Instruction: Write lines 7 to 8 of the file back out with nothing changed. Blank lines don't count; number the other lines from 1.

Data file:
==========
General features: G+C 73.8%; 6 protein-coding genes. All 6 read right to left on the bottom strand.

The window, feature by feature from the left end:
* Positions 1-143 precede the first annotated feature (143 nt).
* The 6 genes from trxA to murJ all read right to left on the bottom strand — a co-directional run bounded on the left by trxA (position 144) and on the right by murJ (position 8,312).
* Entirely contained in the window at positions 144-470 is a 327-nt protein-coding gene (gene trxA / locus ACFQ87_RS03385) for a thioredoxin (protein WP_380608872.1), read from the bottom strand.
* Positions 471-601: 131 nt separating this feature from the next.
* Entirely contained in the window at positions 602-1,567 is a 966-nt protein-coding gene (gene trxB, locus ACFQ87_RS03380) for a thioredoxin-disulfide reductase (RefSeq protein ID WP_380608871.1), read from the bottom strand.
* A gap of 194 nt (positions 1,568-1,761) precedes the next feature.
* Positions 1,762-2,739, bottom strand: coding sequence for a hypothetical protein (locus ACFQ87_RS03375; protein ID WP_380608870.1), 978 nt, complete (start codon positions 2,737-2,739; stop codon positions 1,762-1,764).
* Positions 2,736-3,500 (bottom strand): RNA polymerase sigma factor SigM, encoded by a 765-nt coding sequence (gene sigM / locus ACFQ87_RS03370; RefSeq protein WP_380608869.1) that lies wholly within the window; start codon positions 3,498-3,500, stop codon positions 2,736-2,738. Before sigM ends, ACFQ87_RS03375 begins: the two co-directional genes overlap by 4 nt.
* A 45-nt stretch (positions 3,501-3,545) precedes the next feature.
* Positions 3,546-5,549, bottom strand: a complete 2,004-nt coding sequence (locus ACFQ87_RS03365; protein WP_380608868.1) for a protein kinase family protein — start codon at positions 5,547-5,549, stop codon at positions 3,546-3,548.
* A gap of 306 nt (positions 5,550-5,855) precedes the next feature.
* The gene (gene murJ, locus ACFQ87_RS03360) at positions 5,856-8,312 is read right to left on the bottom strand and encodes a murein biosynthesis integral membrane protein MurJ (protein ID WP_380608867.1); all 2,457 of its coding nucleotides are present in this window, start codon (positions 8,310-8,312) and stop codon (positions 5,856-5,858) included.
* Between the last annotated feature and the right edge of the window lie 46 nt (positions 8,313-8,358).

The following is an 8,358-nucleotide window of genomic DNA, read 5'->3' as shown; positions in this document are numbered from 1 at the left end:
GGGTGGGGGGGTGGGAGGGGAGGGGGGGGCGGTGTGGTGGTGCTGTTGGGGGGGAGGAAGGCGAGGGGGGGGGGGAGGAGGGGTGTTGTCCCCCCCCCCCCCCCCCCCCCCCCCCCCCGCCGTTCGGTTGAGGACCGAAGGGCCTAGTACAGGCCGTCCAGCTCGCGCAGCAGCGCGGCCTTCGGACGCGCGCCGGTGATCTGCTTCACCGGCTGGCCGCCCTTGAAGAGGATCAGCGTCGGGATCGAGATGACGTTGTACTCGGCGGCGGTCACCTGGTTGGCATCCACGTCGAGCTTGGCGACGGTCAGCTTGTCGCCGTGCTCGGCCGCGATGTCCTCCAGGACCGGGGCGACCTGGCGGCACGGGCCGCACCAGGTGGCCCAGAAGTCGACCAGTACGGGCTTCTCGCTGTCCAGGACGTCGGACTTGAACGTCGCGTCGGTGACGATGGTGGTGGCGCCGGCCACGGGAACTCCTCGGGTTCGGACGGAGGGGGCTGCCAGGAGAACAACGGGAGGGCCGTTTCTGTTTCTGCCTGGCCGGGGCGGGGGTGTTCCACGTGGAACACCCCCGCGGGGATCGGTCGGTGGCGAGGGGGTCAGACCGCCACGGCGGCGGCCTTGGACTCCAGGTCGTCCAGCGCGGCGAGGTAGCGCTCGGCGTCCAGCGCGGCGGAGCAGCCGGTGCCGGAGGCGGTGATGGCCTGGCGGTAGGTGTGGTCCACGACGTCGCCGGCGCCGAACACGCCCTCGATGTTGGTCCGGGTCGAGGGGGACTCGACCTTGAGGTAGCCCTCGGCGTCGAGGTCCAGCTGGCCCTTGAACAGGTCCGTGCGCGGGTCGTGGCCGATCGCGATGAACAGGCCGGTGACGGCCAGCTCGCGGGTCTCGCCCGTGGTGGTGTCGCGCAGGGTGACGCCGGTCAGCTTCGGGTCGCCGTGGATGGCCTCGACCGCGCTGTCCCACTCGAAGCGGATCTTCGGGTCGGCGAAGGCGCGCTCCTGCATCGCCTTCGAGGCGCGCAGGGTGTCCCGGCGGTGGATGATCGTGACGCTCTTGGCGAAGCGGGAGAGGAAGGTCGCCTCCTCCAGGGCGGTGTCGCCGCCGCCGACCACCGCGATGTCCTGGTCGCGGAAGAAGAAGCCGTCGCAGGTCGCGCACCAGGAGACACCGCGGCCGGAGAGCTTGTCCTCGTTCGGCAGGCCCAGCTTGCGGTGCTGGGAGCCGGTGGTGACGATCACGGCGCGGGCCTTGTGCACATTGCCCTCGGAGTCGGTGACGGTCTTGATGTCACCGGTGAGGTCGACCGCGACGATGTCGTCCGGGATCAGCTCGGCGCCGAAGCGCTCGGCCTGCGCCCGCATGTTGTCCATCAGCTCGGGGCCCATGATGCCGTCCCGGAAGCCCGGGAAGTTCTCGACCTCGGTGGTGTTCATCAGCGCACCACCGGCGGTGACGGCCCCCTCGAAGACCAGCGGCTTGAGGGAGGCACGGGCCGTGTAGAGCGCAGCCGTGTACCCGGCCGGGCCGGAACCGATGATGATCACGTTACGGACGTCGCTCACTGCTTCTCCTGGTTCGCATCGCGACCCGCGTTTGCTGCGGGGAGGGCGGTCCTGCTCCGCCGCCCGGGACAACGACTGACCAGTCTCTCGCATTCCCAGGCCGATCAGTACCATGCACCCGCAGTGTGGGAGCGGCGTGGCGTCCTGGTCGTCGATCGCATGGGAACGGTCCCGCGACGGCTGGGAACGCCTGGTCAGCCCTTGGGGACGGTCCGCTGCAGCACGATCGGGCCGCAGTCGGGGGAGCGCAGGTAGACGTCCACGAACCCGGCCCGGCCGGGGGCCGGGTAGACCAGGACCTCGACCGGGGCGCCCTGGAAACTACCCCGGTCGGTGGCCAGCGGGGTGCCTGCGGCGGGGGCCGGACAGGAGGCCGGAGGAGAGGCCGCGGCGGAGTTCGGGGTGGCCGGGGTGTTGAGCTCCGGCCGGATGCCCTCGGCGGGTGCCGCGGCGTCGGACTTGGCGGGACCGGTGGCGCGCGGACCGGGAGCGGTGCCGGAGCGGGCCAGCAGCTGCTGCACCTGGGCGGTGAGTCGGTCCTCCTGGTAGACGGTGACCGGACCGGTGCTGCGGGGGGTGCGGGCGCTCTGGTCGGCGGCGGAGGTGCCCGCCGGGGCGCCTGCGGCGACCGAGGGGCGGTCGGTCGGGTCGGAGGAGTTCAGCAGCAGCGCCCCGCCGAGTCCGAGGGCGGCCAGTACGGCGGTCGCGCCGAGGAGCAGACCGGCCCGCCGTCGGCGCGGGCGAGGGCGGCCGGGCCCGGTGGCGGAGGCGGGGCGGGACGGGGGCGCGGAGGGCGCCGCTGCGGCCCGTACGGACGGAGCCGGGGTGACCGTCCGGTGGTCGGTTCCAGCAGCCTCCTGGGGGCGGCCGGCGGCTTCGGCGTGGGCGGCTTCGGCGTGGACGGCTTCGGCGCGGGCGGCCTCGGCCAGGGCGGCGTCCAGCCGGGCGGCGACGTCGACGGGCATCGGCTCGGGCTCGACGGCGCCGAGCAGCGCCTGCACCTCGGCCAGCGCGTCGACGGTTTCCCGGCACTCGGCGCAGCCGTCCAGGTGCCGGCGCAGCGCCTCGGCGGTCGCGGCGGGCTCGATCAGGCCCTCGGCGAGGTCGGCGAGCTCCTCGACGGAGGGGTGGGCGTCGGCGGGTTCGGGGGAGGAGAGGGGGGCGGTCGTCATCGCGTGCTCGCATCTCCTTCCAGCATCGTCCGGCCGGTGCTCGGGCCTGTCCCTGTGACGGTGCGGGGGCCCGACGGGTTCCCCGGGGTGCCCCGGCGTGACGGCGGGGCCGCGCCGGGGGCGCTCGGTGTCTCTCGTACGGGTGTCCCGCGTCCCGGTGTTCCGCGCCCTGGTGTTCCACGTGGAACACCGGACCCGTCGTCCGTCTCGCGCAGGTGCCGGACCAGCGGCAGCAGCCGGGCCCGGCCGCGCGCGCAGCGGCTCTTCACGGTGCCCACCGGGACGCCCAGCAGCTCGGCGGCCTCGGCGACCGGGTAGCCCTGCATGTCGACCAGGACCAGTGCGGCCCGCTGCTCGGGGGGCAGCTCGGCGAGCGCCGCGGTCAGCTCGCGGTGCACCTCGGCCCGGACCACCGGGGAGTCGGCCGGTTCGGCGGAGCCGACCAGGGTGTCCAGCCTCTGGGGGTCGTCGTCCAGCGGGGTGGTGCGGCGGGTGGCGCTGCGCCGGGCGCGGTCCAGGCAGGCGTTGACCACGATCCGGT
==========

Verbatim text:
* Entirely contained in the window at positions 602-1,567 is a 966-nt protein-coding gene (gene trxB, locus ACFQ87_RS03380) for a thioredoxin-disulfide reductase (RefSeq protein ID WP_380608871.1), read from the bottom strand.
* A gap of 194 nt (positions 1,568-1,761) precedes the next feature.